Are Crypto-Accelerators Really Inevitable?
This paper describes in detail a recent smart-card prototype that performs a 20-bit zero-knowledge identification in less than one second on a simple 8-bit microcontroller without any dedicated crypto-engine aboard.
A curious property of our implementation is its inherent linear complexity: unlike all the other protocols brought to our knowledge, the overall performance of our prover (computation and transmission) is simply proportional to the size of the modulus (and not to its square).
Therefore (as paradoxical as this may seem...) there will always exist a modulus size ℓ above which our software-coded prover will be faster than any general- purpose hardware accelerator.
The choice of a very unusual number representation technique (particularly adapted to Fischer-Micali-Rackoff’s protocol) combined with a recent modulo delegation scheme, allows to achieve a complete 20-bit zero-knowledge interaction in 964 ms (with a 4 MHz clock). The microcontroller (ST16623, the prover), which communicates with a PC via an ISO 7816-3 (115,200 baud) interface, uses only 400 EEPROM bytes for storing its 64-byte keys.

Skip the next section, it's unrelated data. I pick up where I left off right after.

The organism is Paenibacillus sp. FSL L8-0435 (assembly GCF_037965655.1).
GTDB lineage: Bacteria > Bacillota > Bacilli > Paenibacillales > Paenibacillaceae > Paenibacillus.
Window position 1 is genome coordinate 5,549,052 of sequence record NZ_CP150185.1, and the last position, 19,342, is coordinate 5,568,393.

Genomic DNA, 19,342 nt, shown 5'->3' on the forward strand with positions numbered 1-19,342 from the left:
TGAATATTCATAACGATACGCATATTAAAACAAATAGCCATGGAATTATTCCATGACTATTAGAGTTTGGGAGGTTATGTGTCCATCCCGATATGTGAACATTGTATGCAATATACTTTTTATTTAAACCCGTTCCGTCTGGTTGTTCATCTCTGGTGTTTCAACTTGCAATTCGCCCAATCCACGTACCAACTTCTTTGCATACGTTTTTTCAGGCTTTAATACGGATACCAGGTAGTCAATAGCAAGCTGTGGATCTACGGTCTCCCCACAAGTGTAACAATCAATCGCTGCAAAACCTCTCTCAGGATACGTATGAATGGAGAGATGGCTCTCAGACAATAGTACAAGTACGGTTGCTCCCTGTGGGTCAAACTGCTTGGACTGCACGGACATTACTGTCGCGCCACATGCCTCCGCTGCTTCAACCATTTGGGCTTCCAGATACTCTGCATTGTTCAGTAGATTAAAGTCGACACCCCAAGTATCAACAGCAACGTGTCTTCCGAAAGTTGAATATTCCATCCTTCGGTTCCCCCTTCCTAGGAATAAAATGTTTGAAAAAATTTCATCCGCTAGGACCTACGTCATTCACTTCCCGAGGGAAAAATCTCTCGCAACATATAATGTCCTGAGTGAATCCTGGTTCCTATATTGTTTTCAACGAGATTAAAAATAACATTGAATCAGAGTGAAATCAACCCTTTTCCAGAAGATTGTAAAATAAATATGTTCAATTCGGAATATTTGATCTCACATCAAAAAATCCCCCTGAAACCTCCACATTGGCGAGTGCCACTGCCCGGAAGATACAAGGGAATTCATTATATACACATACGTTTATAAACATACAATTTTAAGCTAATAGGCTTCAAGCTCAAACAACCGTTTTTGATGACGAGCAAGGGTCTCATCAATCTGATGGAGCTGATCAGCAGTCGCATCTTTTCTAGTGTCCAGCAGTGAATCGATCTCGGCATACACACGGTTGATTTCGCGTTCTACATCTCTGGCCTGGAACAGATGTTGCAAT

An overhead video-projected demonstration will be done at the end of our talk.
KeywordsModular Multiplication Oblivious Transfer Modular Reduction European Patent Application Curious Property
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